I am working on GEE using Sentinel 5P methane dataset. The min and max band value for this dataset is 1750 and 1900 ppb respectively. When I run the code using this value, I get majority areas to be in max value region, i.e., red color. Can I change this default band value so that I can see a pattern in the map? The following is the code I used:

var CH4 = ee.ImageCollection("COPERNICUS/S5P/OFFL/L3_CH4")

var ROI = table.filter(ee.Filter.eq('country_co','IN'))

var CH4bands = CH4.select('CH4_column_volume_mixing_ratio_dry_air')

var image = CH4bands.filterBounds(ROI)

var CH4filterdate = image.filterDate('2022-01-01','2022-02-28')

var percentileCH4 = CH4filterdate.reduce(ee.Reducer.percentile([60]))

var band_viz = {
  min: 1750,
  max: 1900,
  palette: ['black', 'blue', 'purple', 'cyan', 'green', 'yellow', 'red']

var study_area = percentileCH4.clip(ROI)

Map.addLayer(study_area, band_viz)

Link: https://code.earthengine.google.com/9c9adeecb74679a3b921f105ab1d07ca

2 Answers 2


Rather than change the values of the band, you can change how the values are stretched when displaying.

In the corner of the map, click the gear next to your layer. Where it says custom choose an option. Play with that until you have one you like, then you can copy those values into your script. Visualization parameters for a layer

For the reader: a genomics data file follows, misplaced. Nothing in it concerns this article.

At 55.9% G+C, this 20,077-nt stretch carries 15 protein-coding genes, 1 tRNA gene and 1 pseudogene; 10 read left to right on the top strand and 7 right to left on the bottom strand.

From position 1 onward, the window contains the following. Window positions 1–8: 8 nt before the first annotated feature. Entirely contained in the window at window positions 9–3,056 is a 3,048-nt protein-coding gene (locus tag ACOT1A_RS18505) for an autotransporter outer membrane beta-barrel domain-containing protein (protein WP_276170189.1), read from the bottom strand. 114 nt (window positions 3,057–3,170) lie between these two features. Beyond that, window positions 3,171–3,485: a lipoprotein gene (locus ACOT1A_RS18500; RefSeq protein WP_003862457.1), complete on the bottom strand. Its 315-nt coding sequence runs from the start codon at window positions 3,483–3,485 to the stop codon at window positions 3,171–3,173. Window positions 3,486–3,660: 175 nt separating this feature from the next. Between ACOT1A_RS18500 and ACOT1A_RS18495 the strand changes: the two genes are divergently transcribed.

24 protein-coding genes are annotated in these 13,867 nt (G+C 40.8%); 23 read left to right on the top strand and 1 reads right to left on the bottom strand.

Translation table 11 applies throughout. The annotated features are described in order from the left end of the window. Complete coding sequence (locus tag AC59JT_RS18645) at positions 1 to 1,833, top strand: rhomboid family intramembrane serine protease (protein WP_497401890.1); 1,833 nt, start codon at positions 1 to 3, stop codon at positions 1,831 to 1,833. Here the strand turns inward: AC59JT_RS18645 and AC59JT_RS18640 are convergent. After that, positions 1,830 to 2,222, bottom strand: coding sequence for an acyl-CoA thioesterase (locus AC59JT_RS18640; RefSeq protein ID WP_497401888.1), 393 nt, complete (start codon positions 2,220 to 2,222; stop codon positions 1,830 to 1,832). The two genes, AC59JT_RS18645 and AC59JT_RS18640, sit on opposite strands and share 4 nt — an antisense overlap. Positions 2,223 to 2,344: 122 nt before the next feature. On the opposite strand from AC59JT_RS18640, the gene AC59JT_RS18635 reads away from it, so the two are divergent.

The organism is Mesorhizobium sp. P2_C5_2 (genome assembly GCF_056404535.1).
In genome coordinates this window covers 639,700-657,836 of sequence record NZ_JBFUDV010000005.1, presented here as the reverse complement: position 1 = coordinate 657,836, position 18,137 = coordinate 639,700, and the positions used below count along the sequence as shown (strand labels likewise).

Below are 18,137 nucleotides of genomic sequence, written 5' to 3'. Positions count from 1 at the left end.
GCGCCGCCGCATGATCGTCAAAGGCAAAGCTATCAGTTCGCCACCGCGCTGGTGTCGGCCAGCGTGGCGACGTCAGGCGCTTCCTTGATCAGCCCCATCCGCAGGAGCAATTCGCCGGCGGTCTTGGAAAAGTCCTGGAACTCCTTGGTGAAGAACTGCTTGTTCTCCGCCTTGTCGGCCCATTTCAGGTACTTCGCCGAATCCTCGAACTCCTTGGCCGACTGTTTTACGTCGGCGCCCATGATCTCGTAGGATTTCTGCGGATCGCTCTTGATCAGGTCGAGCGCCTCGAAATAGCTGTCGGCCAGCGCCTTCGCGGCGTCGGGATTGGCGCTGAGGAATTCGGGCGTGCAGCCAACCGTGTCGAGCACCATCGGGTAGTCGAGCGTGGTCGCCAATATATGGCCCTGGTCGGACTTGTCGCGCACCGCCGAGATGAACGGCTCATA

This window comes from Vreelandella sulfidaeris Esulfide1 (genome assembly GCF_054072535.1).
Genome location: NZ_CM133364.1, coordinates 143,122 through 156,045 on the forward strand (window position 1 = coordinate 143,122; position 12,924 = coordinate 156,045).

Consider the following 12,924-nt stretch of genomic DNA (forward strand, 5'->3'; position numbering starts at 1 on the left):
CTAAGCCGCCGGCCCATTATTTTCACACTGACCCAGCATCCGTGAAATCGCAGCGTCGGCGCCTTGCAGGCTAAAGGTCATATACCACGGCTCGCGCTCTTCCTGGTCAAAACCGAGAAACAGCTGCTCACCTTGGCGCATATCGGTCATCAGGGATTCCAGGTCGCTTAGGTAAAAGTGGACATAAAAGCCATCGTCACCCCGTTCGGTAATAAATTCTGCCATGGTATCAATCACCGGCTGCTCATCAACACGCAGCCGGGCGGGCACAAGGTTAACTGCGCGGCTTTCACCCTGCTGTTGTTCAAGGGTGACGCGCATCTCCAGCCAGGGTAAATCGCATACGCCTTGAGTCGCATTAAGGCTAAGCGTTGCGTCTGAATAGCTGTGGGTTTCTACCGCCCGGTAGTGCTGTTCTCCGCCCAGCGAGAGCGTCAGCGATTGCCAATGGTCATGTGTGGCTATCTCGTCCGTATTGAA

Here's what the above setting looks like. It's the 2 sigma stretch.

enter image description here

  • 1
    Thank you very much for the answer. As a beginner in GEE, I didn't know what to do in this situation. So, this is very helpful.
    – Aiswarya
    Commented May 30, 2022 at 5:39

https://code.earthengine.google.com/e7a7d69f8fcc07aadc0b61d72f878638 I guess that's what you need。

  • Your answer could be improved with additional supporting information. Please edit to add further details, such as citations or documentation, so that others can confirm that your answer is correct. You can find more information on how to write good answers in the help center.
    – Community Bot
    Commented May 27, 2022 at 12:23

Your Answer

By clicking “Post Your Answer”, you agree to our terms of service and acknowledge you have read our privacy policy.

Not the answer you're looking for? Browse other questions tagged or ask your own question.